You searched for:

Start over

Search for…

Narrow Search

276 results
P'sghetti's serves up St. Louis-style Italian from its two area locations. Sandwiches include turkey and Swiss, a veggie sub with Provel and American cheeses, onions, banana peppers, lettuce, pickles and tomato, and hot sandwiches such as a salsiccia, roast beef or meatball sandwich. Psghetti's pasta selection offers ravioli, mostaccioli and chicken Parmesan among other options. The restaurant also provides catering and carryout as well as a kids' menu.
Psghetti's serves up St. Louis-style Italian from its two area locations. Sandwiches include turkey and Swiss, a veggie sub with Provel and American cheeses, onions, banana peppers, lettuce, pickles and tomato, and hot sandwiches such as a salsiccia, roast beef or meatball sandwich. Psghetti's pasta selection offers ravioli, mostaccioli and chicken Parmesan among other options. The restaurant also provides catering and carryout as well as a kids' menu.
How many diners know that the giant, eleven-foot-tall stone horses flanking the entrances of many P.F. Chang's symbolize the original Forbidden City in China, which was built for China's first emperor Qin Shi Huangdi? Or that the restaurant's founder, Philip Chiang, is still this successful chain's consultant, and author of its current menu? People probably don't care, so long as they can find Caramel Mango Chicken or Philip's Better Lemon Chicken, two of many entrees available only at Chiang's chain. Chiang—born in Shanghai and son of the founder of the first Chinese restaurant in the United States to serve Chinese food from regions other than Canton—has upped the Chinese ante by offering every dish on his menu prepared to order. Like extra cashews in your Cashew and Almond Chicken, or want an order of Kung Pao without any chili peppers? That's a problem if you're dining at most other chain Chinese restaurants, but not here. Find P.F. Chang's in St. Louis on Voice Places.
The knee-jerk response: "Ugh! Chain!" The more appropriate response: "Mrngflemmm." This is the sound you make when biting into succulent spare ribs, when spooning up delicious, head-clearing hot-and-sour soup, when fighting over the last kung pao scallop. P.F. Chang's is a "concept" restaurant, sure, but that's only relevant for stockholders. What's relevant for gastronomes is the varied menu of traditional treats (mu shu pork, honey shrimp) and unexpected treasures (oolong tea-marinated sea bass, coconut-curry vegetables). And there's a nicely thought-out wine list, to boot. When was the last time a concept tasted this good? See listing for additional location under "West County."
Des Peres got its first wine bar with Pairings Wine & Dessert Bar, which offers about fifty red and white varietals by the glass or bottle. Hungry? Pairings serves a menu of sandwiches and flatbreads for lunch along with entree options for dinner. go for crispy duck breast or a flatbread in flavor combinations including combinations including roasted veggie as well as surryano ham and apple with caramelized onions. Desserts come in bite-sized portions in case you didn't save enough room, and can be combined into mini dessert trios if you did. Individual dessert flavor combinations include everything from deconstructed key lime pie and tiramisu to bacon-blueberry bread pudding and espresso-spiked brownie. Welcome to west county: newfound wino territory.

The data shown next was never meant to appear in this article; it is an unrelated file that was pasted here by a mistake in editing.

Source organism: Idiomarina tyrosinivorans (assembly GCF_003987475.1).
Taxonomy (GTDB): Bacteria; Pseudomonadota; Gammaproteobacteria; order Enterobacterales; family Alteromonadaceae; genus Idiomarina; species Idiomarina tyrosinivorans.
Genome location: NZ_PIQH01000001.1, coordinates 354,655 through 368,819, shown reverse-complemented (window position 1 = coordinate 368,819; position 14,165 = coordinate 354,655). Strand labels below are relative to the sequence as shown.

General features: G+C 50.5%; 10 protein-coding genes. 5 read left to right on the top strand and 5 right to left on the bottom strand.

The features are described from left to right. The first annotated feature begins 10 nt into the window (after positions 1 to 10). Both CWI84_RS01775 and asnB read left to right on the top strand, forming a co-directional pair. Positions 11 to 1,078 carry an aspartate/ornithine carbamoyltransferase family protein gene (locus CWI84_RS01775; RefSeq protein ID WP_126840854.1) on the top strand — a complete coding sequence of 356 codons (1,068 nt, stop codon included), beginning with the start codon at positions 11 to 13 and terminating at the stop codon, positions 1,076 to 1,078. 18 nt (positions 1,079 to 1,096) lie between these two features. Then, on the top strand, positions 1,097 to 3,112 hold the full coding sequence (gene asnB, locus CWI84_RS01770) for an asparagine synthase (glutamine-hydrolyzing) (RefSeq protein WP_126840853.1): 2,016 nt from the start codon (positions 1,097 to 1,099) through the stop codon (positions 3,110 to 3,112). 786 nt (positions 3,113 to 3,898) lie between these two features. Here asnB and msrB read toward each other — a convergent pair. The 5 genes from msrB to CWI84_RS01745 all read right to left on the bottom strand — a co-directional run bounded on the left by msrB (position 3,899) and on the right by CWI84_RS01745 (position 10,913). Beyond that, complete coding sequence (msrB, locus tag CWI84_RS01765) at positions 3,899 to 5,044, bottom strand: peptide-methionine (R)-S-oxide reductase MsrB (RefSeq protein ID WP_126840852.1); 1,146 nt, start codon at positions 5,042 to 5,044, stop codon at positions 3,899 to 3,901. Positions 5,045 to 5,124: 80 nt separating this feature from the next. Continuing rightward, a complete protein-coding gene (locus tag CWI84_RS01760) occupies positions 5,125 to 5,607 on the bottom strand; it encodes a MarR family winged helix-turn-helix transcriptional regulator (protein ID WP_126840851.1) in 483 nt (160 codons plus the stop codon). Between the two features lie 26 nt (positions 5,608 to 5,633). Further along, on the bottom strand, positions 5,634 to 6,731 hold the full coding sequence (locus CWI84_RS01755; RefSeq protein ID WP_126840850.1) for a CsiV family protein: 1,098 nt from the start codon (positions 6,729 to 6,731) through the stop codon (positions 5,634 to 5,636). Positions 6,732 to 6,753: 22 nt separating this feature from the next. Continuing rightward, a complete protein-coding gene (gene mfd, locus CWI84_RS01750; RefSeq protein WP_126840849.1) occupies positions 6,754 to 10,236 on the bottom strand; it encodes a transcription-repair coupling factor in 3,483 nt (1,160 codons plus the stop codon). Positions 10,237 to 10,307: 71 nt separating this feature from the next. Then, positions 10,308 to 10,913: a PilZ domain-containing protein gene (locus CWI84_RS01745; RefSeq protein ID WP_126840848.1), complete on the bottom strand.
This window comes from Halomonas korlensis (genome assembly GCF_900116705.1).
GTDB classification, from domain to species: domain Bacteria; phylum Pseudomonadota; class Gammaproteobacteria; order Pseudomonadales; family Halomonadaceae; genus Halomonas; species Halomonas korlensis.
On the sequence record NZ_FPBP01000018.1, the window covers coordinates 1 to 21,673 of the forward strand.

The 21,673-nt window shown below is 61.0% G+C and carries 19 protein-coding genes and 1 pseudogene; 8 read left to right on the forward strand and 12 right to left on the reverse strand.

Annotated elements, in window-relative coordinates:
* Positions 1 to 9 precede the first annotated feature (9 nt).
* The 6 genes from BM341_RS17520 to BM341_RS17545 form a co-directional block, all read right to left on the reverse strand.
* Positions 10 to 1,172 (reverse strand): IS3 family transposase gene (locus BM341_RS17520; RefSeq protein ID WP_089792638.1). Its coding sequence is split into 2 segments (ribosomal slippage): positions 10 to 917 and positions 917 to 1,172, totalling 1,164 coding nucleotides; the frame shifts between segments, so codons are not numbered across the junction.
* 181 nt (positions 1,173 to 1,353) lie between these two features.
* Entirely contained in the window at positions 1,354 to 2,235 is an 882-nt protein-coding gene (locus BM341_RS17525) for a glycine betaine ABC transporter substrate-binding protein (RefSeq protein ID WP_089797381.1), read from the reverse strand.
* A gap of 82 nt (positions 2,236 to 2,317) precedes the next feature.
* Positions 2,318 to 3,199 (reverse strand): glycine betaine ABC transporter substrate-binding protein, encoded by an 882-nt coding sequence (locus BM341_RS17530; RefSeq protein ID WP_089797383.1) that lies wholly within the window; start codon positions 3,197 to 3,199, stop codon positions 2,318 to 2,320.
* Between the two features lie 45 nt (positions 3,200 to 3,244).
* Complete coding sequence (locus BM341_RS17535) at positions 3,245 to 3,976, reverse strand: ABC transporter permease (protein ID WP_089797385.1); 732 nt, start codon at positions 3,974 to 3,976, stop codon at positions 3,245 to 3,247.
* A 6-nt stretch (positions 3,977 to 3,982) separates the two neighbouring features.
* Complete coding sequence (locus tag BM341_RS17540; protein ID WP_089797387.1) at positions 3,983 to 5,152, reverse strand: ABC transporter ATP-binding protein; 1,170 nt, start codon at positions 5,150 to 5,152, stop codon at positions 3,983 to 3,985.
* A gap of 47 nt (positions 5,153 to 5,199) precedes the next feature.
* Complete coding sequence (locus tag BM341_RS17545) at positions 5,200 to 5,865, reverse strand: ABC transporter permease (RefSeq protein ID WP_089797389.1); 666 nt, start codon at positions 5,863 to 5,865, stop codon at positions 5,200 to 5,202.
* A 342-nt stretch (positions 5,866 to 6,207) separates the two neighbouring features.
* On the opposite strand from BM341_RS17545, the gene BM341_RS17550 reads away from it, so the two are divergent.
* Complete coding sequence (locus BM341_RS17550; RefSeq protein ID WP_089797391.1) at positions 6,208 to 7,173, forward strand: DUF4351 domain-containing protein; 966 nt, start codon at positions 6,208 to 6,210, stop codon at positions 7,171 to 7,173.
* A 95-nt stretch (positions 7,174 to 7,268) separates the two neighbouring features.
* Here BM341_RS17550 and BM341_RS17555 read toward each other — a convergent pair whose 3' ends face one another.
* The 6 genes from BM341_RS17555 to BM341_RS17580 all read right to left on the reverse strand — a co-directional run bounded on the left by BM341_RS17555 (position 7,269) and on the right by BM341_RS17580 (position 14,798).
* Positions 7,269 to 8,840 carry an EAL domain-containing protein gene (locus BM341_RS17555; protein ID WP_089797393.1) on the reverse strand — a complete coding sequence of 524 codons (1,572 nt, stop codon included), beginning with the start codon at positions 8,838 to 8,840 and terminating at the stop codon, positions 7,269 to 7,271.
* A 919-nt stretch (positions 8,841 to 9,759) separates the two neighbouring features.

Pam's Chicago Style Hot Dogs & More's small storefront lies east of the main drag of the Loop. Guests can order at the counter and take a seat at one of the tables along the wall. As expected, hot dogs are the main event at Pam's, with choices including a corn dog, Philly dog, veggie dog and of course a Chicago dog with all the fixings. For dedicated dog lovers, Pam's cooks up the "Archinator" - a one-pound, twenty-two-inch wiener. The menu goes beyond the dogs to include wings, salads, burgers, sandwiches and gyros. For the truly indulgent, try one of Pam's desserts such as a deep-fried cupcake or "balls of glory" - battered, deep-fried chocolate-chip cookie dough.
Pan D'Olive takes over the swank Franz Park address that Mihalis Chophouse vacated a few years ago. The space still looks like a million bucks, but this Mediterranean restaurant (mostly Italian, with a few Greek, Turkish and southern French touches) carries a decidedly less upscale price tag. Only a few entrées cross the $20 mark, and more than dozen appetizers are priced $10 or less. Dishes include shareable plates like hummus, fried calamari and arancini. Entrées feature crowd-pleasers: pastas, a massive lamb shank, a charbroiled rib-eye steak. A humble dish of baked cannelloni conveys surprising soul thanks to its hearty Bolognese sauce and properly made béchamel.
Not to be confused a similarly named express restaurant, Panda Chinese Restaurant on South Kirkwood Road is a small dine-in and carryout joint in the Woodbine Center. Images of pandas decorate the tables, and a wooden mural looks over the cozy dining area. Patrons will order standard Chinese fare from the counter, such as mu shu pork, sweet and sour chicken or shrimp chow mein, all MSG-free. Panda Chinese uses a flavor enhancer that keeps the once-dreaded acronym out of your food. Lunch specials are available until 3:00 p.m.
276 total results

Best Things to Do In St. Louis

Newsletters

Never miss a beat

Sign Up Now

Subscribe now to get the latest news delivered right to your inbox.


© 2018 Riverfront Times

Website powered by Foundation